It was fine for first person shooters, because while they reduced a lot of what the game provided (chucking out 90% of the game's weaponry, defenses, and storyline/plot/etc), it was still a fun way to play the game; some even created mods that specifically set the parameters of the game to this fashion.

Why this is used in a derogatory way here is that most (if not all) P&P RPGing is NOT done in deathmatch form, where you respawn and the goal is to get a high kill count/low death ratio.
Auto-success and immunities can generate this kind of situation or feel. Super-massive bonuses are another. It's part of the issue brought up with post 20th leveling as well (the number disparities creates a rock paper scissors environment where "tactics" are simply picking which person you want to "tag" first).

Taldor

Well, James, i'll be running the small adventure at the end of the palaytest soon, so expect some feedback from me about how monsters run. Also from my players.


James Jacobs wrote:
I've seen "rocket tag" mentioned several times in the threads lately... what sort of new lingo is this that you kids have made up?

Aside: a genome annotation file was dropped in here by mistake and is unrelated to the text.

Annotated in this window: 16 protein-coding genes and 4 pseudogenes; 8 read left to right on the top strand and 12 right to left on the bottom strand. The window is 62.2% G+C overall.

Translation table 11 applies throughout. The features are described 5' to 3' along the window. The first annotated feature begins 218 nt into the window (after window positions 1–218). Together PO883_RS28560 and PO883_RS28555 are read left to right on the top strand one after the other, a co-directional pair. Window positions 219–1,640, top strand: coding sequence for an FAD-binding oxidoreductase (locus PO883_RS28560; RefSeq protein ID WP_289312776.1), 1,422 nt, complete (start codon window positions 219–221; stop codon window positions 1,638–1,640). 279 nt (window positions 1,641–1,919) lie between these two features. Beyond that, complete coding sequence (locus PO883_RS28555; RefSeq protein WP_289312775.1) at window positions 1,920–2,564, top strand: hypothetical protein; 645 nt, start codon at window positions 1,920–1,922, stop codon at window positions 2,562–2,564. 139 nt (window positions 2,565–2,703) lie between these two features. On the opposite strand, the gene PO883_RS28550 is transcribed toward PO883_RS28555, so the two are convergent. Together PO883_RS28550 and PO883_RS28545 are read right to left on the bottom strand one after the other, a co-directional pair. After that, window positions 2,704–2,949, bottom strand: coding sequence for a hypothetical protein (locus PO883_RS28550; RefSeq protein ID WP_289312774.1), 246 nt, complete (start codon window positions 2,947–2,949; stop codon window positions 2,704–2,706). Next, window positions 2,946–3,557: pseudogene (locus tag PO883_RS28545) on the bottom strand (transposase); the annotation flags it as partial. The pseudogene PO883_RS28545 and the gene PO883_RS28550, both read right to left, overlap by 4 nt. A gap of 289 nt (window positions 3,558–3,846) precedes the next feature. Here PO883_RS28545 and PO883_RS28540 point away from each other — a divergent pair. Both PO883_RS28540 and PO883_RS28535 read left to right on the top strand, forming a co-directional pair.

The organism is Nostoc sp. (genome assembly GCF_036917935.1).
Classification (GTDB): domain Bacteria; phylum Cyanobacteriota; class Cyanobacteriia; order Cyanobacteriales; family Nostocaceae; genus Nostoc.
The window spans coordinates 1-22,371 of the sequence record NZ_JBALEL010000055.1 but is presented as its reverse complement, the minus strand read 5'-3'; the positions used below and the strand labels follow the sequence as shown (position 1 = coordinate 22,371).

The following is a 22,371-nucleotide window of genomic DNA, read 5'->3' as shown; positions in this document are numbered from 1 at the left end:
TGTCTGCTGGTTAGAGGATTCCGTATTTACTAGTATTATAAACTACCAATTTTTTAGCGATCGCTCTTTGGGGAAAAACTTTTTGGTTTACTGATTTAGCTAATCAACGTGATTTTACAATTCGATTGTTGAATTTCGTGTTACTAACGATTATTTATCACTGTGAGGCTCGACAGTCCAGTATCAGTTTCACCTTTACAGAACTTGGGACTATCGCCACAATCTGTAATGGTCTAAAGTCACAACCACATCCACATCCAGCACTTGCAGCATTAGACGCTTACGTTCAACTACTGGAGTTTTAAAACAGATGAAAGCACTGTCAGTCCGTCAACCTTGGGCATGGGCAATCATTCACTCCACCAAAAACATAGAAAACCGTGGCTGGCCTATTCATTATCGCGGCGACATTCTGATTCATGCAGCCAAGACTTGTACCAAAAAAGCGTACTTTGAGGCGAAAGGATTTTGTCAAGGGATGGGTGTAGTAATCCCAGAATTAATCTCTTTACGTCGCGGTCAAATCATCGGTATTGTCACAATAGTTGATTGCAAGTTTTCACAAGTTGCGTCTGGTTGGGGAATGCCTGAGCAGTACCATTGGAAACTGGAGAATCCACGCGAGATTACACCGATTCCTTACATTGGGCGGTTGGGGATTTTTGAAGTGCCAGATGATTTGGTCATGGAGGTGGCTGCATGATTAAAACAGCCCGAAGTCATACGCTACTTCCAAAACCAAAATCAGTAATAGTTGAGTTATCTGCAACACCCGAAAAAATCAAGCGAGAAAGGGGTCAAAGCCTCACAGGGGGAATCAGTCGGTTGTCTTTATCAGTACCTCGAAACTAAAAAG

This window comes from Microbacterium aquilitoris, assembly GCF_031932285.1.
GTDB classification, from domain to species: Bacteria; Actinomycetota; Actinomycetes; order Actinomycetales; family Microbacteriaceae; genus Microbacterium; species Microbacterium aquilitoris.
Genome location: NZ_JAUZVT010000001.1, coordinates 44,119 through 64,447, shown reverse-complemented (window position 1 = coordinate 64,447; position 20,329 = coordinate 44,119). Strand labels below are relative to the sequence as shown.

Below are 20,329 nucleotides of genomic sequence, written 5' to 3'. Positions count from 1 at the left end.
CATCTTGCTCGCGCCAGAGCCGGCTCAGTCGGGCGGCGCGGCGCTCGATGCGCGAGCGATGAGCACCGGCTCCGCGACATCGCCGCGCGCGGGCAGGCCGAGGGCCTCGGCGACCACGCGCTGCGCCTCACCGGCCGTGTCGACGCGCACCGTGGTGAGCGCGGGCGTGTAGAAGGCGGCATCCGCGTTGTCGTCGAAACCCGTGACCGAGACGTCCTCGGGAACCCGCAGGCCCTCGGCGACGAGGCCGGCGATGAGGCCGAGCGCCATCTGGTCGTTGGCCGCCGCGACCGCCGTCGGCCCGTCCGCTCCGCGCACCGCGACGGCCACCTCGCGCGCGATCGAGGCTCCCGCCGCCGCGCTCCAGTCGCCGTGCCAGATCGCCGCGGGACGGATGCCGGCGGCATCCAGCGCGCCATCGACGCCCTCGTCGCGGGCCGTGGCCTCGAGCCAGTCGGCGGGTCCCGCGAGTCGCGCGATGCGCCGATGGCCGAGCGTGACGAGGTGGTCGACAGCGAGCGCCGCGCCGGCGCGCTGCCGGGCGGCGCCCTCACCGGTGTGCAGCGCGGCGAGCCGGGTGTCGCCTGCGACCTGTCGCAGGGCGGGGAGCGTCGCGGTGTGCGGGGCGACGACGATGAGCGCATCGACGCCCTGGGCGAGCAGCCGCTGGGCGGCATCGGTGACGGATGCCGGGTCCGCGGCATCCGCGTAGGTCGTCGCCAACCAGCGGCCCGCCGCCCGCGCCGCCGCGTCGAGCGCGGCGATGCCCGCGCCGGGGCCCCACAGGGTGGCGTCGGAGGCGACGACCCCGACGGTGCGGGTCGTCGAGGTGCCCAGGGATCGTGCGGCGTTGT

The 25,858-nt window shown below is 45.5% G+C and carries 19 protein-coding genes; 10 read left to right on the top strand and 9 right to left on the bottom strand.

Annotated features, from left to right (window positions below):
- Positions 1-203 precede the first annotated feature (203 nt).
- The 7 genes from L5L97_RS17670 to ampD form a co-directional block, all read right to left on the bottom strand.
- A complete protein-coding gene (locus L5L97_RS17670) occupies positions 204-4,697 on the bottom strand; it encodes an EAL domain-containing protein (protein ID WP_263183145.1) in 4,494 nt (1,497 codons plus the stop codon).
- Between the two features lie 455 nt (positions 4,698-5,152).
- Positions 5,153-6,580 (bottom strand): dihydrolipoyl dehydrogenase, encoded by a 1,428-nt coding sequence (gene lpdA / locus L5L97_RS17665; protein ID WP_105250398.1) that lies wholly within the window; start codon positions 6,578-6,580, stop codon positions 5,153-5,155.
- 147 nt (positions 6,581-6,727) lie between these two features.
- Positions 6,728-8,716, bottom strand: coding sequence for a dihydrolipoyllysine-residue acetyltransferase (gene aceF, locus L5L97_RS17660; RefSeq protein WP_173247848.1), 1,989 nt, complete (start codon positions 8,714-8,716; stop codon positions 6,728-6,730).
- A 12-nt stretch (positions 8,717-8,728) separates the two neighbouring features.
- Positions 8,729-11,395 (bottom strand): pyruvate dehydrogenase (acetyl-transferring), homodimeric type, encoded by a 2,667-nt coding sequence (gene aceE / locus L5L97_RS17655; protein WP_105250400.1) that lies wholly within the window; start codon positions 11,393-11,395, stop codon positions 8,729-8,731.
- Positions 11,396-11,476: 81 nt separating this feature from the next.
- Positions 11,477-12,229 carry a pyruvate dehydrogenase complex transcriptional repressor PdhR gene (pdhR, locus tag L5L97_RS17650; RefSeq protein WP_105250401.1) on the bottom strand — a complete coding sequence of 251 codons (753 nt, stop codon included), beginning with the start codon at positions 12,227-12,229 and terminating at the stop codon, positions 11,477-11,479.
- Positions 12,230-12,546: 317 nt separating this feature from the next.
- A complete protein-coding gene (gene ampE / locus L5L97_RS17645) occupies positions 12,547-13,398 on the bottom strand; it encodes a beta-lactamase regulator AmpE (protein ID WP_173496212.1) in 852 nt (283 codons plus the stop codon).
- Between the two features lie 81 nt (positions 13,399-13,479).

The general notion of it is that optimized characters vs optimized monsters is decided by who goes first. In the case of the session I'm planning, I have concerns about a single casting of Black Tentacles essentially wrecking an encounter if I don't place the monsters correctly.

Another example that has come up in theorycrafting is a situation where the party gains a surprise round in which the Rogue or Ninja uses a partial charge, burns a mythic power to get a full attack, and then goes first in the subsequent round to have several Sneak Attacks against the target before they've been able to drop the Flat-Footed condition. In some circumstances, the Rogue might even burn a second mythic power to go again in the first full round, hedging that his initiative is still higher than the monster's to get 3 full attacks + 1 single attack against the target, all with Sneak Attack.


Paizo Charter Superscriber; Pathfinder Battles Case Subscriber; Pathfinder Deluxe Comics Subscriber